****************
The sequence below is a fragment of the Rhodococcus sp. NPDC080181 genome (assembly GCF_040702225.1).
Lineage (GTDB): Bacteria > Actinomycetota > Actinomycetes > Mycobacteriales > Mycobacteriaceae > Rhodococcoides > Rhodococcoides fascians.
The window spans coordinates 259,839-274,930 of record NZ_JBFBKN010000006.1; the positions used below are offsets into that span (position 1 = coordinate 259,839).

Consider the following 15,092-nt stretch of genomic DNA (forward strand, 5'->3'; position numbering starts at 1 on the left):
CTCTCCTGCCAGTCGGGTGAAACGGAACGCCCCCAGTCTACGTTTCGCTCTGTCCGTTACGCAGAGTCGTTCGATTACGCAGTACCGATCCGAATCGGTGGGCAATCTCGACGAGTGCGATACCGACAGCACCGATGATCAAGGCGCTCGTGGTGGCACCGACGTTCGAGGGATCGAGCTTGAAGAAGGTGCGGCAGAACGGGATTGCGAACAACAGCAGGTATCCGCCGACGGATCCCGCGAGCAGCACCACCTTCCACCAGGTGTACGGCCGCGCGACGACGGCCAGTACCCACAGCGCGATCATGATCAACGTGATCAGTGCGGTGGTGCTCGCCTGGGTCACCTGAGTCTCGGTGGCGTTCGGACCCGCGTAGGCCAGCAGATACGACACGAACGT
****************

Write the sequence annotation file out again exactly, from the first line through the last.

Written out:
The sequence below is a fragment of the Rhodococcus sp. NPDC080181 genome (assembly GCF_040702225.1).
Lineage (GTDB): Bacteria > Actinomycetota > Actinomycetes > Mycobacteriales > Mycobacteriaceae > Rhodococcoides > Rhodococcoides fascians.
The window spans coordinates 259,839-274,930 of record NZ_JBFBKN010000006.1; the positions used below are offsets into that span (position 1 = coordinate 259,839).

Consider the following 15,092-nt stretch of genomic DNA (forward strand, 5'->3'; position numbering starts at 1 on the left):
CTCTCCTGCCAGTCGGGTGAAACGGAACGCCCCCAGTCTACGTTTCGCTCTGTCCGTTACGCAGAGTCGTTCGATTACGCAGTACCGATCCGAATCGGTGGGCAATCTCGACGAGTGCGATACCGACAGCACCGATGATCAAGGCGCTCGTGGTGGCACCGACGTTCGAGGGATCGAGCTTGAAGAAGGTGCGGCAGAACGGGATTGCGAACAACAGCAGGTATCCGCCGACGGATCCCGCGAGCAGCACCACCTTCCACCAGGTGTACGGCCGCGCGACGACGGCCAGTACCCACAGCGCGATCATGATCAACGTGATCAGTGCGGTGGTGCTCGCCTGGGTCACCTGAGTCTCGGTGGCGTTCGGACCCGCGTAGGCCAGCAGATACGACACGAACGT